MEXICO CITY — The alleged Iranian plot to assassinate Saudi Arabia’s ambassador to the United States has cast Mexico into the news as a potential staging area for a terrorist operation. But experts say the likelihood of such a plot going undetected in Mexico by U.S. authorities is low and that Mexico’s drug cartels would be unlikely to become involved in such a plot. U.S. officials alleged this week that an Iranian-American and a member of Iran’s Quds Force sought to enlist a Mexican drug cartel in a plot to kill Saudi Ambassador Adel Al Jubeir in Washington, perhaps by bombing a restaurant he was known to frequent. One of the men, Manssor Arbabsiar, 56, a naturalized U.S. citizen holding Iranian and U.S. passports, was said to have met in the Mexican border city of Reynosa with a Drug Enforcement Administration informant who he thought was a member of a violent drug cartel. The barrage of 251,287 unredacted U.S. diplomatic cables that WikiLeaks released more than a month ago suggest that U.S. diplomats maintain a steady focus on Iran’s activities in Latin America. In Mexico, that meant keeping an eye on a mosque in Torreon, watching the impact of Iran’s “dynamic” new ambassador, gauging public attitudes toward Iran and coaching agents at Mexico’s National Security and Investigation Center — CISEN in its Spanish initials — the domestic intelligence agency.



Former Haitian strongman Jean-Claude ‘Baby Doc’ Duvalier at his house in Port-au-Prince.


Hedge fund founder gets 11-year term in insider trading case “We can only hope that this case will be the wake-up call we said it The fallen hedge fund billionaire should be when Mr. Rajaratnam was Raj Rajaratnam received the longest arrested,” Preet Bharara, the United prison sentence on record for insid- States attorney for Manhattan, said er trading on Thursday, a watershed Former moment in the government’s agchief of gressive two-year campaign to root out the illegal exchange of confiden- Galleon, Raj Rajaratnam, tial information on Wall Street. Judge Richard J. Holwell senleft, leaves tenced Rajaratnam, the former head the federal of the Galleon Group hedge fund, court in to 11 years in prison. Rajaratnam New York was also fined $10 million. A jury with his convicted him of securities fraud lawyers and conspiracy in May after a twoThursday. month trial. Calling him “the modern face of illegal insider trading,” prosecutors accused Rajaratnam of using a corrupt network of well-placed tipsters — including former executives of Intel, IBM and the consulting firm McKinsey & Company — to illicitly RICK MAIMAN/ gain about $64 million. BLOOMBERG NEWS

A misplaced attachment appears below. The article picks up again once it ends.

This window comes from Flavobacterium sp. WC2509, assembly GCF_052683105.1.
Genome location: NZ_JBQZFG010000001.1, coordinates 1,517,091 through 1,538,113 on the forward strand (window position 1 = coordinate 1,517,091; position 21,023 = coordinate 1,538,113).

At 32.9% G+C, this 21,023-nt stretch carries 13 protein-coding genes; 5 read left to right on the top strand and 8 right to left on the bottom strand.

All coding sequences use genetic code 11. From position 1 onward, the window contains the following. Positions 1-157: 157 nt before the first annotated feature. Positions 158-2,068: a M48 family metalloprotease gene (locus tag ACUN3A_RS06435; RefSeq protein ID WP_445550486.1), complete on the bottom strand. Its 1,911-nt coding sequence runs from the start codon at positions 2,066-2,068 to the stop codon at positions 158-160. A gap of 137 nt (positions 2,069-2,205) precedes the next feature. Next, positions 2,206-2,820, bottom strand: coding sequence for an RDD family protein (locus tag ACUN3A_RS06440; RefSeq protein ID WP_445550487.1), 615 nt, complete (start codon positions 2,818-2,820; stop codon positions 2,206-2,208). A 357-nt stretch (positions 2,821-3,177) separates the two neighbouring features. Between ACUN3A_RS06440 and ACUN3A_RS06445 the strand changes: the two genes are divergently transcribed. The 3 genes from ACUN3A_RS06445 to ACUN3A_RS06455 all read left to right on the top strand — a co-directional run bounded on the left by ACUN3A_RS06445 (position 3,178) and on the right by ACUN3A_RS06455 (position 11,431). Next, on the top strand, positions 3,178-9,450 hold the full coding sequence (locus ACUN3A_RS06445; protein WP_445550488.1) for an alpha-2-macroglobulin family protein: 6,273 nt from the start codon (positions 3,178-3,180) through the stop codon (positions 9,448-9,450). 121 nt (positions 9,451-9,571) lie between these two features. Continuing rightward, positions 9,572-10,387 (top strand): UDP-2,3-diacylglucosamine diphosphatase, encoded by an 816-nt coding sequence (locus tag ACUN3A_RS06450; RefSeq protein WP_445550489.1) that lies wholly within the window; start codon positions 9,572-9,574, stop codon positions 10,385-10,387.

New York Times Service



in a statement. “Privileged professionals do not get a free pass to pursue profit through corrupt means.” As Judge Holwell read his sentence in a packed courtroom, Raja-


ratnam stood stone-faced. His wife, who did not attend any of the trial proceedings, also showed no emotion. Their three daughters did not attend the sentencing. Rajaratnam, 54, who did not testify during his trial, did not speak in the courtroom. The 11-year sentence was significantly lower than the range of roughly 19 to 24 years requested by the government. Judge Holwell cited Rajaratnam’s charitable works and his medical problems as reasons to give him a shorter sentence than prosecutors had requested. The judge said Rajaratnam had advanced diabetes that was leading to kidney failure. Defense lawyers requested that their client to be sent to the Federal Medical Center in Butner, N.C., part of the federal prison complex where Bernard L. Madoff is serving 150 years for cheating investors. Rajaratnam’s prison sentence


continues a trend of ever-stiffer penalties against white-collar criminals. Legal experts say the increased prison terms are in part a result of federal sentencing guidelines passed in 1987 that link the length of a sentence to the dollar amount involved in the fraud. Historically, judges showed leniency when penalizing corporate criminals because they were not seen as a threat to society and they might have empathized with people who often came from similar stations as themselves. But gone, for the most part, are the days of slapon-the-wrist sentences and “country club” prisons where white-collar defendants would serve short stints in relatively comfortable quarters. Corporate wrongdoers have received record-length sentences in recent years. In addition to Madoff, Lee B. Farkas, a former mortgage • TURN TO RAJARATNAM, 2A

INDEX THE AMERICAS ...........4A OPINION ........................7A ACCENT .........................5B COMICS & PUZZLES ...6B